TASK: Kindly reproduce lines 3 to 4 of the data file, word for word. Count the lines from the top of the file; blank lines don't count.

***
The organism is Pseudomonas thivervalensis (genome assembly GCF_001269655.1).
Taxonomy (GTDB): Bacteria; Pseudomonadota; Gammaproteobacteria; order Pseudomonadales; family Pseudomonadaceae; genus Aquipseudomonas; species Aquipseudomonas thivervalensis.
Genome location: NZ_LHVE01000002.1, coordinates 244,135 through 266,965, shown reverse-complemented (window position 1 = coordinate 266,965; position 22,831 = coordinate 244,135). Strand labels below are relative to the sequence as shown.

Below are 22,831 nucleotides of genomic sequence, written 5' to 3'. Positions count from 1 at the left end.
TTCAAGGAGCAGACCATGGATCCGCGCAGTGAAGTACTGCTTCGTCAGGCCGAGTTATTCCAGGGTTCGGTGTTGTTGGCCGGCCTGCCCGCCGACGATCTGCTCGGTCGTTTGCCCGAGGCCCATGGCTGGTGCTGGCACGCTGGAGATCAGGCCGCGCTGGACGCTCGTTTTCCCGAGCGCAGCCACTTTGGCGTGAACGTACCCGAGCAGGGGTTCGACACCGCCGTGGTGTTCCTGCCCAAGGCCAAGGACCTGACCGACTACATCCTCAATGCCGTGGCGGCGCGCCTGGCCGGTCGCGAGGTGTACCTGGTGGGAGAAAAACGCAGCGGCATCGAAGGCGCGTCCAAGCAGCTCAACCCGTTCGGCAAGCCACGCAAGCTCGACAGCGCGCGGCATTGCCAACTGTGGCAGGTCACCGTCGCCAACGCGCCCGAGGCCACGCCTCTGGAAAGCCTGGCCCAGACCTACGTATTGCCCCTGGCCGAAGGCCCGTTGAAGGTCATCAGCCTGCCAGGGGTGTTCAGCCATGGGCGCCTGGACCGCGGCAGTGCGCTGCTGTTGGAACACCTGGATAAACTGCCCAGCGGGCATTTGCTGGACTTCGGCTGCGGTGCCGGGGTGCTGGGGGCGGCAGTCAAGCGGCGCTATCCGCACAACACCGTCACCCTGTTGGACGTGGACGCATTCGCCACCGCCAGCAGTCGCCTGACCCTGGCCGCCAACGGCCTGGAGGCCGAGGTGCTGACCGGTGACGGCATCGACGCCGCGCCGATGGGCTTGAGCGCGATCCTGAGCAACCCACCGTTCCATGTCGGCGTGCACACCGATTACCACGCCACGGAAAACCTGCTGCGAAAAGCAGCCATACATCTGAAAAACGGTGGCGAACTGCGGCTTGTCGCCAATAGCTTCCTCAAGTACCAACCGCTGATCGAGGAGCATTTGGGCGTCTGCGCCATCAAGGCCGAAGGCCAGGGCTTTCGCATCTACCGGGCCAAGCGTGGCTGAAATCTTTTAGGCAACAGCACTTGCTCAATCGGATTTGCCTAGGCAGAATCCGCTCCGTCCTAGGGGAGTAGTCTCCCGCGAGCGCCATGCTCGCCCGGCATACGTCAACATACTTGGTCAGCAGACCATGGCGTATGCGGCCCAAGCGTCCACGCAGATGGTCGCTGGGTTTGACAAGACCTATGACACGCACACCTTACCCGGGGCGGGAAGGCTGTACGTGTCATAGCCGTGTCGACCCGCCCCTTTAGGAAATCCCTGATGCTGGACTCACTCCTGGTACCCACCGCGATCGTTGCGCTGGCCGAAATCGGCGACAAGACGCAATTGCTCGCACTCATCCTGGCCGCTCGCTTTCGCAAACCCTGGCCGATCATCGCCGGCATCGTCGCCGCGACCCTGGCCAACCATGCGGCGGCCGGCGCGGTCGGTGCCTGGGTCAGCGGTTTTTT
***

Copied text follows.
Genome location: NZ_LHVE01000002.1, coordinates 244,135 through 266,965, shown reverse-complemented (window position 1 = coordinate 266,965; position 22,831 = coordinate 244,135). Strand labels below are relative to the sequence as shown.

Below are 22,831 nucleotides of genomic sequence, written 5' to 3'. Positions count from 1 at the left end.